That's not particularly facetious: if you look at the 1 boundaries, for borderline cases it is actually fairly likely that it's how you do on the fragments that will end up deciding whether you get that 1.
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    (Original post by DFranklin)
    There's no evidence this is true, however. (Siklos has explicitly said there are no bonus marks for full questions, for example).
    I guess I'm out of ideas then! Because if you've established that the marks don't ramp up for later parts of the questions, and they are no bonus marks, there really isn't a penalty for fragmented answers...
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    (Original post by shamika)
    I guess I'm out of ideas then! Because if you've established that the marks don't ramp up for later parts of the questions, and they are no bonus marks, there really isn't a penalty for fragmented answers...
    I can think of 2-3 reasons why you might not want to fragment your way to victory:


    1. You don't know how much any given fragment is worth - could be 15, could be 5. Completing answers gives you confidence.
    2. It's often faster to continue a question than spending time to take in and attempt a whole new question. (assuming you wouldn't start all 6 anyway)
    3. If you would start all 6 anyway, if you start one that it turns out you really can't do, you've spent that thinking time on nothing. Much better to spend the time on a few questions you definitely can do.



    I'm trying to do complete solutions, but for II and III they still take me way too long. I think I'm speeding up, but after my timed STEP III past paper I know I need to work harder!
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    Are there any interesting questions I should have a go at?
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    (Original post by carlos the third)
    How does the marking work in STEP? If you get about half of a question right will you get about half marks? Or are there a lot of marks just for getting the answer right?
    STEP mark schemes are not published. But the examiner's guide gives some hints. Try Dr Julian Gilbey's recent STEP I reports on the Cambridge Assessment website.

    I believe the following statements to be true:

    (1) the mark scheme resembles A level in that there are A(ccuracy) and M(ethod) marks.

    (2) there are many more M marks than A marks

    (3) whilst there may once have been 'alphas' for basically complete solutions as in the Tripos, there are no longer.

    (4) if a simple 'show' is omitted at the start of a question you are not precluded from scoring the majority of the marks for later parts.

    (5) a simple first part may score 5/20 leaving 15/20 for the harder second part.
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    (Original post by Farhan.Hanif93)
    EDIT: Since \mathbf{d} is given by the question to be the centre of the sphere, there is only one sphere of radius a that we need to consider.

    Perhaps some input from someone more experienced would help...

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    Starts at post 995
    Let's look at an example.

    d=(5,0,0)
    a=1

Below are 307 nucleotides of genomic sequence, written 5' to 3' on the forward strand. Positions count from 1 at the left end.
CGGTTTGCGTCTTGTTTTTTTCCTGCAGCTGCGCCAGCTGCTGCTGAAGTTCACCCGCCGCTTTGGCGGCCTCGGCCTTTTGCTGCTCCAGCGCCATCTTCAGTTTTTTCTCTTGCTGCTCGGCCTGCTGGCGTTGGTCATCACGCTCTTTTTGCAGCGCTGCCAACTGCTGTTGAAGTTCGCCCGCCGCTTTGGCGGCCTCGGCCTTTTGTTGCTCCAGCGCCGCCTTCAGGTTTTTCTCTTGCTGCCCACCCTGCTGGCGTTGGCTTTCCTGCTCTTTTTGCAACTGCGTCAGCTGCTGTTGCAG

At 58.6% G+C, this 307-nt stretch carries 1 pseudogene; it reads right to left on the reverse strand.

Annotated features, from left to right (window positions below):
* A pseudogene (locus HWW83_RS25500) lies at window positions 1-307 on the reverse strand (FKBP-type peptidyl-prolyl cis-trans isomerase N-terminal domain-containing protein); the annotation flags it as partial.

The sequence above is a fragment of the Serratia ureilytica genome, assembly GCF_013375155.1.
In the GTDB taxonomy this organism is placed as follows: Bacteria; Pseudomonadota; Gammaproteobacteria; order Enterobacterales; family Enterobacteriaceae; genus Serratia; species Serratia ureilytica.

n=(1,0,0)

    so we have n.d=5. There are two possible values of l, 6 and 4 corrsponding to planes tangential at the north pole (6,0,0) and the south pole (4,0,0). I don't see how n.d = l-a picks up the south pole solution. i believe the mistake in your proof is when you assert that the radius of the sphere is parallel to n. It can be anti-parallel.
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    Sorry, don't know where else to post this. If I were to apply to a university that doesn't require STEP (ie. Bristol, I'm a Scottish applicant), but I had sat the test anyway, would the admissions people know, or care?
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    Physical NatSci reapplicant 2013, tempted to sit STEP at the end of this year, probably just STEP I. Help or hindrance? I mean I'm quite sure I'll achieve 3A*A or 4A*, and I have spare time each evening that I tend to use up reading (fiction) books.

    I like maths, and have succeeded in getting partial solutions (as in, almost full) to the few questions I've tried. Do I take the plunge? ^_^
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    (Original post by Oromis263)
    I like maths, and have succeeded in getting partial solutions (as in, almost full) to the few questions I've tried. Do I take the plunge? ^_^
    I have to be honest, it worries me when someone keeps getting "partial / almost full" solutions.

    I'd say it's actually quite unusual to "almost" do a STEP question. The last part of the question is usually worth a fair number of marks and it tends to be a bit "all or nothing" in terms of progress.

    My gut feeling is someone who thinks they have many such solutions is probably overestimating how much of the question they've done.

    [If you meant you can finish the questions, but often have a small mistake somewhere, that's different].
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    Is the
     \displaystyle \frac{dy}{dx} \right| _{x=a} Notation right/acceptable for STEP and a-level?

    Edit: There is meant to be a line on the right.
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    (Original post by wcp100)
    Is the
     \displaystyle \frac{dy}{dx} \right| _{x=a} Notation right/acceptable for STEP and a-level?

    Edit: There is meant to be a line on the right.
    I don't see why not. (I'm absolutely sure it will be ok for STEP. I'm less confident about J Random A-level Examiner, but I'd be surprised if it confused them).
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    (Original post by DFranklin)
    I have to be honest, it worries me when someone keeps getting "partial / almost full" solutions.

    I'd say it's actually quite unusual to "almost" do a STEP question. The last part of the question is usually worth a fair number of marks and it tends to be a bit "all or nothing" in terms of progress.

    My gut feeling is someone who thinks they have many such solutions is probably overestimating how much of the question they've done.

    [If you meant you can finish the questions, but often have a small mistake somewhere, that's different].
    This, but I understand where you're coming from. Oh, and your opinion on my question? I mean, it's quite something to undertake..

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Updated: November 18, 2012